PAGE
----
Tested the 2-process theory of detection, search, and attention presented by the current authors in a series of experiments. The studies demonstrate the qualitative difference between 2 modes of information processing: automatic detection and controlled search; trace the course of the learning of automatic detection, of categories, and of automatic-attention responses; and show the dependence of automatic detection on attending responses and demonstrate how such responses interrupt controlled processing and interfere with the focusing of attention. The learning of categories is (...) shown to improve controlled search performance. A general framework for human information processing is proposed. The framework emphasizes the roles of automatic and controlled processing. The theory is compared to and contrasted with extant models of search and attention. (shrink)
This contribution tries to assess how the Web is changing the ways in which scientific knowledge is produced, distributed and evaluated, in particular how it is transforming the conventional conception of scientific authorship. After having properly introduced the notions of copyright, public domain and commons, I will critically assess James Boyle's thesis that copyright and scientific commons are antagonistic, but I will mostly agree with the related claim by Stevan Harnad that copyright has become an obstacle to the accessibility of (...) scientific works. I will even go further and argue that Open Access schemes not only solve the problem of the availability of scientific literature, but may also help to tackle the uncontrolled multiplication of scientific publications, since these publishing schemes are based on free public licenses allowing for re-use of texts. However, the scientific community does not seem to be prepared yet to move towards an Open Source model of authorship, probably due to concerns related to attributing credit and responsability for the expressed hypotheses and results. Some strategies and tools that may encourage a change of academic mentality in favour of a conception of scientific authorship modelled on the Open Source paradigm are discussed. (shrink)
O artigo aborda a contradição entre o fato de o homem ser ontologicamente livre, mas, ao mesmo tempo, experimentar-se psicologicamente "determinado", como se fosse compelido a certos comportamentos indesejados. Como é possível compreender tal paradoxo? Para tanto, o artigo aborda: 1) a proposta de Sartre, de uma nova perspectiva para a psicologia clínica, estabelecida a partir de interlocuções com a psicanálise freudiana; 2) a história de um indivíduo, que utilizaremos como "estudo de caso" no transcorrer de nossa explanação, especificamente a (...) biografia de Jean Genet, escrita por Sartre; 3) o conceito de liberdade na concepção sartriana e suas implicações na compreensão do humano; 4) a questão da dinâmica psicológica e seus desdobramentos para o entendimento dos impasses psicológicos. Com esses elementos, forneceremos alguns subsídios dessa teoria buscando elucidar como são possíveis tais contradições.This article deals with the contradictions between the fact that man is ontologically free, but at the same time, he experiences himself "determined", as if compelled by certain undesired behaviours. How is it possible to understand this paradox? To be able to , this article introduces 1) the Sartrean's proposal of new perspective to clinical psychology, set up by dialogue with psychoanalyse; 2) the history of an individual we will use as an "case study" during the explanation. Particularly, Jean Genet's biography, written by Sartre; 3) the idea of freedom within a Sartrean conception and its implications for human understanding; 4) the issue of psychological dynamics and its development in relation to understanding psychological impasses. With these elements we provide instruments taken from Sartrean theory so as to attempt an explanation of how such contradictions are possible. (shrink)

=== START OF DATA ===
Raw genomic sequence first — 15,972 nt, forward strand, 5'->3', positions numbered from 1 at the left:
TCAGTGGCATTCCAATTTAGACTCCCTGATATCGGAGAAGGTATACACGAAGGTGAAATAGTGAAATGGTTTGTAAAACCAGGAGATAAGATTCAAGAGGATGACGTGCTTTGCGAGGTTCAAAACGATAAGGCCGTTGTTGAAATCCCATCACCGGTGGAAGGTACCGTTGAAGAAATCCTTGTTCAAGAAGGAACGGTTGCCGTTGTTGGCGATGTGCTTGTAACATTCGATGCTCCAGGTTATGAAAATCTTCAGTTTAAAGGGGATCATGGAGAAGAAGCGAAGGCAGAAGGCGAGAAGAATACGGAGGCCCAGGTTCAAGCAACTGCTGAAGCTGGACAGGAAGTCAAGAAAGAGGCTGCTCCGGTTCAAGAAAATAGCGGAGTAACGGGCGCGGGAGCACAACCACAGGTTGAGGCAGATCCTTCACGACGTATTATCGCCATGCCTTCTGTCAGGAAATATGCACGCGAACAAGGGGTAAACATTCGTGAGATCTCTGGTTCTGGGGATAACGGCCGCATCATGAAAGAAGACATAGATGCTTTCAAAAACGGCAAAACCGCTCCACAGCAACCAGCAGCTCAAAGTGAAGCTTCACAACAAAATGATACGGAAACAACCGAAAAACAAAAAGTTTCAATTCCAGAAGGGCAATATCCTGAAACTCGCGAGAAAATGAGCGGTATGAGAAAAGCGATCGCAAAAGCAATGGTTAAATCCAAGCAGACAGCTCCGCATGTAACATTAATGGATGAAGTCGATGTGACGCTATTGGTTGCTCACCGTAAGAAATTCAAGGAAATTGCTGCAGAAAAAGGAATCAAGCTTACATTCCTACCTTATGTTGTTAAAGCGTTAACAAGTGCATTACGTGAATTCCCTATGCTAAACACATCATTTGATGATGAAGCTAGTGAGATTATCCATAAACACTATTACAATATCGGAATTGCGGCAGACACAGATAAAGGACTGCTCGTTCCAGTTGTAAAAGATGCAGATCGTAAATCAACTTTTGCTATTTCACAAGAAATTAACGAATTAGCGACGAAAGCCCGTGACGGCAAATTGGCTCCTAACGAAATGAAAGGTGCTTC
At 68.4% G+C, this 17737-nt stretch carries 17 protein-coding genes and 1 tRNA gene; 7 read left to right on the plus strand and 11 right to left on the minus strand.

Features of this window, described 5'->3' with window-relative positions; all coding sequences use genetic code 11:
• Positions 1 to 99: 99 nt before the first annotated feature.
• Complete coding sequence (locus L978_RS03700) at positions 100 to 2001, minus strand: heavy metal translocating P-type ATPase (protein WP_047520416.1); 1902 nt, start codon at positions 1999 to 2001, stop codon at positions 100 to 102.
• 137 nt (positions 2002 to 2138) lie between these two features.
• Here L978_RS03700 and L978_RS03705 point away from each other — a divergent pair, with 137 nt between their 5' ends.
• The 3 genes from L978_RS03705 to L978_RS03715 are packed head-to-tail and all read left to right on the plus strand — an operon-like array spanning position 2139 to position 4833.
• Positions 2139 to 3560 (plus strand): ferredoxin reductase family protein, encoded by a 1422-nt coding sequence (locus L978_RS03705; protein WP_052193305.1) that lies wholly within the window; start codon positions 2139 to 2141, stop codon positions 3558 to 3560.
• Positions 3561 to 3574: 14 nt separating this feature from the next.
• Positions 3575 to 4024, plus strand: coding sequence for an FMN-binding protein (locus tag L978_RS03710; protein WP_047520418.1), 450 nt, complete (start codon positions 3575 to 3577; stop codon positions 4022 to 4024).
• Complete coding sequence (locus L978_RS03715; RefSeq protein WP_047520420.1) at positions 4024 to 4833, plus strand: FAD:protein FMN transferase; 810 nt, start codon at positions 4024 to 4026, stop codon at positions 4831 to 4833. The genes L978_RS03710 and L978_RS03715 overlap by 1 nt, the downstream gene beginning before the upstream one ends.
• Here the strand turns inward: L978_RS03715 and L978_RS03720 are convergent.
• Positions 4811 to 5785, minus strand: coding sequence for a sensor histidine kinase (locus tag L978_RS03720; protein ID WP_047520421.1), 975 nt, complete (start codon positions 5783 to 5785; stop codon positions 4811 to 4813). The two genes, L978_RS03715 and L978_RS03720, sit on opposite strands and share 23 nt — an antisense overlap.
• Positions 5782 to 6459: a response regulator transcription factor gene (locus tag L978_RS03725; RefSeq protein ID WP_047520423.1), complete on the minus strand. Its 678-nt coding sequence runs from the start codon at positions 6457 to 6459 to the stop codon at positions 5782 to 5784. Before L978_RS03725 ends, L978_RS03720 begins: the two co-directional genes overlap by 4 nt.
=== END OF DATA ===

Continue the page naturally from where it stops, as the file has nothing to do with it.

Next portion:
In the Preface, Kargon states the two objectives of this monograph in the history of science: "First, I wish to bring to the attention of historians of science the existence and importance of two circles of natural philosophers which played an important role in the history of atomism. Secondly, I wish to trace the evolution of atomism and illustrate the mechanism of its establishment in England in the latter seventeenth century. In doing so, I will re-evaluate the contributions of four (...) major figures and many minor ones, including Walter Charleton, the Duke and Duchess of Newcastle, William Petty, Charles Cavendish, and John Pell". Kargon turns in cash on both promissory notes with a careful yet highly readable piece of scholarship. Some obscurities remain, however, in particular his attempt to link the Northumberland and Newcastle groups with the suggestion that Hobbes' atomism might have been influenced through his connection with John Pell. Concurrence rather than influence was more likely the case. It is also suggested that there might have been a link between Bacon's early atomism and that of Hariot's Northumberland group. But once again the arguments in favor of such a connection are inconclusive at best. Of great importance for the history of atomism is the influence maintained to have been exerted by the 1653 publication of Bacon's atomistic works; this influence was felt by the Newcastle group and the Royal Society. Most interesting, however, is the securely attested influence of the Baconian method on Barrow, Newton, and the Royal Society in general.—E. A. R. (shrink)
This book approaches ethical and legal issues in medicine from the patient's viewpoint and argues that many patients do not want the full burden of decision making that contemporary bioethics has thrust upon them.